New regional climatological network in Sardinia
Sardinian Environmental Protection Agency (APAS) has launched a project to establish the “Regional Climatological Network - 1st intervention” in order to set up the first stations of a regional network to monitor some climate changes with the greatest impacts on human activities, such as global warming or the variability of rainfall and wind regimes.
The network collects useful information to support the activities of Decentralized Functional Center - Civil Protection Department, to better estimate the frequency and the characteristics of extreme weather events. The installation of the aforementioned network allows the restoration of the data related to sites in which there have once been mechanical survey stations and consequent historical data.
Designed with the aim of standardization and openness that identify the modern technologies “Made in CAE”, the network is composed of automatic meteorological and thermopluviometric stations that transmit the acquired data to control center in Sassari. Besides, the data is also available through Dataservice, a data export engine developed based on “Web Service” Philosophy, able to export of “raw” or aggregated and processed data.
Moreover, the project involves the implementation of software to acquire the observations related to Global Observing System (GOS) of World Meteorological Organization (WMO). Thus, the Regional Climatological Network is able to import from GOS the data of any stations belonging to Region VI (Europe), among which the data of the new stations in standard format, and Region I (Africa), provided that they are encoded as WMO specifications.
ARPAS required the utmost attention to respect the historic and artistic value of installation sites and to minimize the visual and architectural impacts thereby generated, in fact the host buildings vary from private homes to historic buildings to be preserved. As an example, Carloforte station was installed in the upper terrace of San Vittorio Tower (dating back to the XVIII century).
The initial core of the climatological network is composed of ten automatic stations that transmit data entirely via GPRS, with the exception of Carloforte Station which has been included in the regional network also via radio. Although this could be an element of vulnerability at real-time extreme weather events, the technology implemented is expandable in the future with additional telecommunication systems.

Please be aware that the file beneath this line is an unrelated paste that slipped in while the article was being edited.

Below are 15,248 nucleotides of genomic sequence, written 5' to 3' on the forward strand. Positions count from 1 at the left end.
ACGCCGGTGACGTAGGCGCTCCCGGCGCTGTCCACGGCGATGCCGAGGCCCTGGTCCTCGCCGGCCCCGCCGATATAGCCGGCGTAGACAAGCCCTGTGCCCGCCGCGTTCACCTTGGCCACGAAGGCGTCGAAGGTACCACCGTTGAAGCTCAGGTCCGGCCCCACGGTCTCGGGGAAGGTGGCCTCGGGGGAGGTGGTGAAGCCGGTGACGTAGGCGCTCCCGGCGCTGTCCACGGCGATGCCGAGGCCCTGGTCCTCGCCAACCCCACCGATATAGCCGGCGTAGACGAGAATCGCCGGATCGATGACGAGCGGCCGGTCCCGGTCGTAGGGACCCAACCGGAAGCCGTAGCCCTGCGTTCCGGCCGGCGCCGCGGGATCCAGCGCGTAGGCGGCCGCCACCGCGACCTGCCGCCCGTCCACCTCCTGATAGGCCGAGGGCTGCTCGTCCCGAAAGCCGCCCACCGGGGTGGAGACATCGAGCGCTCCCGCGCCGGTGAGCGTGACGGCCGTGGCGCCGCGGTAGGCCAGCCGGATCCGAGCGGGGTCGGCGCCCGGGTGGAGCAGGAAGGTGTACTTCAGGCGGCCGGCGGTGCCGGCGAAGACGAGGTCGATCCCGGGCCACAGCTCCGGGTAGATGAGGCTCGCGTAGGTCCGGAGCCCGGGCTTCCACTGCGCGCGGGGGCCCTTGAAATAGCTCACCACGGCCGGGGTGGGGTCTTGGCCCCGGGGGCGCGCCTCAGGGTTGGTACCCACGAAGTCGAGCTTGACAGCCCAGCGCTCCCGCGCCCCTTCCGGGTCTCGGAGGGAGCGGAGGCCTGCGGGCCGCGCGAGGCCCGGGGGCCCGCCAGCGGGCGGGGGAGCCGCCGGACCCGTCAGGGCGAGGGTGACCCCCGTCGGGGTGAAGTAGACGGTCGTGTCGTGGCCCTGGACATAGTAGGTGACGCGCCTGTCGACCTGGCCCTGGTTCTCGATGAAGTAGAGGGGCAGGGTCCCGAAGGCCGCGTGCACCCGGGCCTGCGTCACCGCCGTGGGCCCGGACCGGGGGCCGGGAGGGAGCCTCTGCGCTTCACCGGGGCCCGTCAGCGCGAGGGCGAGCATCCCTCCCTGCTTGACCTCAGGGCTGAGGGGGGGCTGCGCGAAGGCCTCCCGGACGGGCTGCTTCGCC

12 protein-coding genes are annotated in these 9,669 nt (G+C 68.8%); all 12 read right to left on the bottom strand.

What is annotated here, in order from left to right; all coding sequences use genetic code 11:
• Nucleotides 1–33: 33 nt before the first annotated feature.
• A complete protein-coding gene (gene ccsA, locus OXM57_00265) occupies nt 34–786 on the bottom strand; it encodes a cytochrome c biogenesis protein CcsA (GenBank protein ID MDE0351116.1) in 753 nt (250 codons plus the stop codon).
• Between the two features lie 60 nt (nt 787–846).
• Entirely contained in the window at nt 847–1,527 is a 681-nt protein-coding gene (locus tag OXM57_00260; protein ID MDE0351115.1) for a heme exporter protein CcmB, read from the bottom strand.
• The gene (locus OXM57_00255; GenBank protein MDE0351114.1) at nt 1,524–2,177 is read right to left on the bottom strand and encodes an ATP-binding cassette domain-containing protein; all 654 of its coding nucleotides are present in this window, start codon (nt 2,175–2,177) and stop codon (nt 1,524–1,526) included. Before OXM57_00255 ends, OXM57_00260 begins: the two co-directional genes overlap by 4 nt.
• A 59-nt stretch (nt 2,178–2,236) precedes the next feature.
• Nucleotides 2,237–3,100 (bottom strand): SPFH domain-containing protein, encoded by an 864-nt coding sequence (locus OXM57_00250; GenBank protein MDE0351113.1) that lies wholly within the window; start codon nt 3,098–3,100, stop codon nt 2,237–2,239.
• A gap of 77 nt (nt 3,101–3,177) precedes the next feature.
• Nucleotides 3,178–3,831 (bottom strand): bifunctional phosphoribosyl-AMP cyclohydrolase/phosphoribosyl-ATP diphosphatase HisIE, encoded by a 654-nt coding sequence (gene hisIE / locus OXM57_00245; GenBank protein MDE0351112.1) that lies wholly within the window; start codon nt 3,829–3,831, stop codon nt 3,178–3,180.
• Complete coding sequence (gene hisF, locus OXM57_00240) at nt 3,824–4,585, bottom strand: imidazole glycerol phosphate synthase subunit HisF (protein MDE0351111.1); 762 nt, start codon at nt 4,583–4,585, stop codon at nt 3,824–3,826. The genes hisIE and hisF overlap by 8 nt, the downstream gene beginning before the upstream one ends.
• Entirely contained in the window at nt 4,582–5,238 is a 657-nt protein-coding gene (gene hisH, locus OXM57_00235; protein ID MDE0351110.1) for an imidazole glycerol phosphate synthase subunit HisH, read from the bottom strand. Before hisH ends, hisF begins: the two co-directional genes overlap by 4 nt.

These ten automatic stations are divided in two types: meteorological and thermos-pluviometric stations. The former are equipped with a wide range of sensors, including rain gauge PG2, thermometer, anemometer, barometer and cloud cover sensor. The later, in one case, is also equipped with snow gauge.
To comply with the request for minimizing the visual and architectural impact, the project includes self-supporting poles that do not require tie rods. In addition, among the rain sensors, the new rain gauge PG2 is also introduced, guaranteeing not only the highest standards of precision, reliability and accuracy, but also equipped with a wide mouth of only 200 cm2 and a limited footprint, in order to minimize the visual impact.
All the equipment and services comply with the technical standards of WMO-8 Guide to Meteorological Instruments and Methods of Observation published by the WMO, of Initial Guidance to Obtain Representative Meteorological Observations Report at Urban Sites, of WMO-100 Guide to Climatological Practices manual published by WMO, as well as the quality, safety, ergonomics and communication standards regulated by Italian and European legislation, including the CE marking.